person means a corporation (an artificial- person),
from the Income Tax Act we find the re-definition again:
person means an artificial person (amongst other things).

In the Canadian Human Rights Act you will see how individual and person are used and how they apply to natural and artificial persons.

Comment from DetaxCanada: The definition of “individual” in the Income Tax Act says:

““individual” means a person other than a corporation;”

The only other “person” besides the corporate person (artificial person) is the “natural person”.

Third Trick:

The third ‘trick’ of the Government is to use both the word “means” and the word “includes” in the definition (interpretation) section of the act. They do this in some critical definitions that they want you to misinterpret. It is important to understand the difference between “means” and “includes” when used in definitions. Previously we believed that “means” and “includes” were interchangeable, however after much study of many statutes, we now have a revised belief, as contained herein.

Here is the interpretation of “means” within statutes:

Basic Form: subject means objects;


1. means implies a substitution of words.
2. means creates a new definition for the subject.
3. the subject does not need to be pre-defined.
4. the objects need to be pre-defined.
5. any pre-existing definition of the subject is replaced by the objects.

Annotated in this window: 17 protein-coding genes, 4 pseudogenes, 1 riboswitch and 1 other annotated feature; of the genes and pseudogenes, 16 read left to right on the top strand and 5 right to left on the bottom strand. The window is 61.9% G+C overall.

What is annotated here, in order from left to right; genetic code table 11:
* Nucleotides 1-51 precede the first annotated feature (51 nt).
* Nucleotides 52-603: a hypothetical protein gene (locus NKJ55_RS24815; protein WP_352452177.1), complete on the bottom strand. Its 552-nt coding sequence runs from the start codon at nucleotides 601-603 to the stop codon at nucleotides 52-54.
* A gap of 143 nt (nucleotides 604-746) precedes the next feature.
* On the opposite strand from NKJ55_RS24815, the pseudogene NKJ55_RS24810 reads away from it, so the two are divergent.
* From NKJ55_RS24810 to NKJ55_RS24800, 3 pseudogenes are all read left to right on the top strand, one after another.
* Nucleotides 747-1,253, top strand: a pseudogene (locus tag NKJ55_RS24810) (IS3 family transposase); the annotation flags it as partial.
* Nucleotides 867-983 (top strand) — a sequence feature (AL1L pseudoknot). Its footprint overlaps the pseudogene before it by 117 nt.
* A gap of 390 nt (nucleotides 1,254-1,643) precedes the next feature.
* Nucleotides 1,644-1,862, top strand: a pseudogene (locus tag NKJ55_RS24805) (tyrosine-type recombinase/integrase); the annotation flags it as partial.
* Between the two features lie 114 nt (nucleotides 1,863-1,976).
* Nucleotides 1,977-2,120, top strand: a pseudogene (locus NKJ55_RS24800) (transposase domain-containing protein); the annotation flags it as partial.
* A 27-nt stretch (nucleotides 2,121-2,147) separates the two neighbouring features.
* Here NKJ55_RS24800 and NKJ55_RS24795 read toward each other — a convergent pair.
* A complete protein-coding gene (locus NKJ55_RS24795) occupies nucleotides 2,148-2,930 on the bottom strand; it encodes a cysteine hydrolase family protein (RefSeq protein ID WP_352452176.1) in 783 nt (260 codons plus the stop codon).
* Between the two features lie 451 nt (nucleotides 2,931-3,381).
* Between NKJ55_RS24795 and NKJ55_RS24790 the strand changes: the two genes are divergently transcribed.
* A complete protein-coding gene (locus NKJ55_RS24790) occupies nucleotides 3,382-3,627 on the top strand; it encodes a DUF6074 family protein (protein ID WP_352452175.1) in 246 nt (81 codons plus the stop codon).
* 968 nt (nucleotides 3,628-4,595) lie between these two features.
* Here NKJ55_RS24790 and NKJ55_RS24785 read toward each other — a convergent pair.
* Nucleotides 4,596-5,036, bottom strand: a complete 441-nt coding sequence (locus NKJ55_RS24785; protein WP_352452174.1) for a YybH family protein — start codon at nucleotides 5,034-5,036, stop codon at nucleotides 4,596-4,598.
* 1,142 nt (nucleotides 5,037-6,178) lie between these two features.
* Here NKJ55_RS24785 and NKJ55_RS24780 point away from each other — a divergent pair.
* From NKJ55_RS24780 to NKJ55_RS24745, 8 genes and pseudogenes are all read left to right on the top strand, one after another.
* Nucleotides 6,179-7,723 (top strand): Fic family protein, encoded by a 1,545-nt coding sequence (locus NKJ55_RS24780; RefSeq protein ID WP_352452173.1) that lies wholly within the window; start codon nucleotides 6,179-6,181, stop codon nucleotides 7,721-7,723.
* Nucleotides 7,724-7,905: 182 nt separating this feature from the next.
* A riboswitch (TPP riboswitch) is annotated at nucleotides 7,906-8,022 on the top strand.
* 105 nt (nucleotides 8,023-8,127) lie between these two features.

Example from the Bank Act:

person” means a natural person, an entity or a personal representative;

Interpretation of the above Example from the Bank Act:

Any pre-existing definition for “person” is substituted with the given objects, so when person is stated in the Bank Act, any or all of the objects are used in place of the word person.

Here is the interpretation of “includes” within statutes:

Basic Form: subject includes players;


1. includes implies a one-way attachment of the players to the subject.
2. includes does not create a new definition for the subject.
3. the subject needs to be pre-defined.
4. the players need to be pre-defined.
5. any pre-existing definition of subject is still effective.
6. any player can play the role of, or act as a replacement for, the subject.
7. a subject may not play the role of, or act as a replacement for, any player.
8. includes implies attachment for role-playing – the players may play the subject’s role in the Act but not vice versa.

Example from the Income Tax Act:

employee” includes officer;
corporation” includes an incorporated company;
insurance policy” includes a life insurance policy;
taxpayer” includes any person whether or not liable to pay tax;